Lab 5 Solution


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You answers will be in the form of a PDF/C Code.

  1. One of the operations the shell performs is to parse a string into tokens. When you run your program with ./a.out argc will have the value of 1, and argv[0] will have the value of ./a.out. Understanding how to tokenize a string is an important concept. For this question you will emulate the parsing the shell does. You will need to complete several functions.

Write a function that will parse a string into tokens (or words), similar to what the shell is required to do. The function is named makeargs.

The prototype is given as: int makeargs(char * s, char*** argv);

This function should accept a (c-type) string and a pointer to a two dimensional array representing the tokenized string. The function will return a 2D array of characters. Tokens are delimitated via whitespace ‘\t’, ‘\n’, ‘ ‘. The function will return an int representing the number of tokens in the string. Each row in the 2D array will be a separate token. The 2D array will contain one extra row that contains a null pointer. If a problem occurred during operation of the function, then return -1.

For example, given the following C code

int main()


char **argv, s[] = “ls -l file”;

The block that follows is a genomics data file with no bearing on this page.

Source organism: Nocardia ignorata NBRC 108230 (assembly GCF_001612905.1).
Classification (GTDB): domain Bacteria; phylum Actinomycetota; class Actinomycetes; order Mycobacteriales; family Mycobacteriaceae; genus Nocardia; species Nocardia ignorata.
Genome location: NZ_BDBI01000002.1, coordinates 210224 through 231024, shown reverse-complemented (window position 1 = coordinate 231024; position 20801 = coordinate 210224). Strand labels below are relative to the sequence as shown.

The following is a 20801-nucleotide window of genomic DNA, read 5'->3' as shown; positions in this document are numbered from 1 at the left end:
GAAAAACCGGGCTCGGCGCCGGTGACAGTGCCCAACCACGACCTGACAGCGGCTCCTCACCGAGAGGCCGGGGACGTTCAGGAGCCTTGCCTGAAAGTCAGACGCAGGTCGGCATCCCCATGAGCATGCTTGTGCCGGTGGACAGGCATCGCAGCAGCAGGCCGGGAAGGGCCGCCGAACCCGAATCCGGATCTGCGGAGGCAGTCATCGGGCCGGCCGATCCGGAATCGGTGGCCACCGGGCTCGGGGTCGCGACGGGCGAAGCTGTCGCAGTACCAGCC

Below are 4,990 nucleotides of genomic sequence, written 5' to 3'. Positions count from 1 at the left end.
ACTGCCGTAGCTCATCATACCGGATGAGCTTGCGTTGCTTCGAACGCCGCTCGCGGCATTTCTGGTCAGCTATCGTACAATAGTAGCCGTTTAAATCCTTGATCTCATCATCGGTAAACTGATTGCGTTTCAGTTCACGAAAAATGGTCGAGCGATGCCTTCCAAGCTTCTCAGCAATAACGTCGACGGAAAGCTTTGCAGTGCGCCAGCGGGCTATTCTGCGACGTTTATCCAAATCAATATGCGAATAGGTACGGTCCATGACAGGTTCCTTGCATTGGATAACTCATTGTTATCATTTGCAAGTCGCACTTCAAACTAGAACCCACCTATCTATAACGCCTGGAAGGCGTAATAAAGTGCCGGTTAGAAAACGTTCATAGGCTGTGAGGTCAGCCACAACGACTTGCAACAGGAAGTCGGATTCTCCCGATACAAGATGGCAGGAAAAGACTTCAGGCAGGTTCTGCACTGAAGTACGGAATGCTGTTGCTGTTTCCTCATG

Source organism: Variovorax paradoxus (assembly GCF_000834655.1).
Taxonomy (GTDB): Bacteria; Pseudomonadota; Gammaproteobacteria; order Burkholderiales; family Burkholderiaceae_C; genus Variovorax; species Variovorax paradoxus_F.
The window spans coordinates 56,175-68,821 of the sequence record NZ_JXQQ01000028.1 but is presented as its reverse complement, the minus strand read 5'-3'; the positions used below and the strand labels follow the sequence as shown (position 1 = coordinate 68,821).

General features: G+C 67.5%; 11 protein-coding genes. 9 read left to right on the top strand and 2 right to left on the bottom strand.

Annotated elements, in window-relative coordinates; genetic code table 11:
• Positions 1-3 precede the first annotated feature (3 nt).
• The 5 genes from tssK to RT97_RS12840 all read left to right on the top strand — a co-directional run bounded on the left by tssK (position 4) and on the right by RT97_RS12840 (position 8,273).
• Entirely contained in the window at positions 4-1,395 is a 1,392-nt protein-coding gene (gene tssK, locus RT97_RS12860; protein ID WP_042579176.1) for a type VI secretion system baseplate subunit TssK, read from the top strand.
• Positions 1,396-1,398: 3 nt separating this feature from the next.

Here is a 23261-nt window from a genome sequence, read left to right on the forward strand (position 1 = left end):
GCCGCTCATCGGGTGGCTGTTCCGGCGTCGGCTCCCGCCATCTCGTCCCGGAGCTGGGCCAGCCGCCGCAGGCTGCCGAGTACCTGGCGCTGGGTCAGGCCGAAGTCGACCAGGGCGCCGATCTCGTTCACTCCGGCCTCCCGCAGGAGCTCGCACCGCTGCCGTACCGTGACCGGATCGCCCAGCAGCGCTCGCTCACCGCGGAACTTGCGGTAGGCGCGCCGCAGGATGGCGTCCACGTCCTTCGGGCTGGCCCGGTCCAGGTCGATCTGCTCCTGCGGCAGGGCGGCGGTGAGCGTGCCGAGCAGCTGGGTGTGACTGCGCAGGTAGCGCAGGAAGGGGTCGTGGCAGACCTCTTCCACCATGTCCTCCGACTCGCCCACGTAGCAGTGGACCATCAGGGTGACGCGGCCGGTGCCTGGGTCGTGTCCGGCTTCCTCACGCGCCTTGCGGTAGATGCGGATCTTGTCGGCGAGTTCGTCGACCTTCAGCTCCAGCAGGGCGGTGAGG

int argc;

argc = makeargs(s, &argv);

printargs(argc, argv);

}// end main

The results of makeargs would be:

argc would be 3.

argv[0] would be ‘ls’

argv[1] would be ‘-l’

argv[2] would be file

argv[3] would be ‘\0’

You must not waste memory, and any memory you allocate you must clean up.

I have provided as a starting point cscd340Lab5.c

NOTE: The strings will be entered on the command line separated by a single space. You can

presume the happy part of Stuland. HINT: You may need strtok and other string commands.

DO NOT use realloc, use only free and malloc/calloc


The user might enter: how now brown cow

And your program would report 4 strings and then print each string.

This will continue until the user types exit.


  • I have provided stubbed out code that you must use – You WILL NOT change my main or the file cscd340Lab5.c

  • You must use strtok_r from string.h.

  • For ease I have provided myUtils.h an myUtils.c – You may not change these files in any fashion and you must use them.

  • You must use my Makefile – there should be no reason to modify it.

  • Your output capture should have multiple outputs showing you truly tested your program, including your valgrind runs. These runs are stored in your PDF named lab5output.pdf


  1. zip

    • Your PDF file

    • Your Lab 5 folder and all the sub folders.

    • My Makefile

    • All code necessary to compile and execute your program by typing make and then


You will submit a zip file named your last name first letter of your first name (Example

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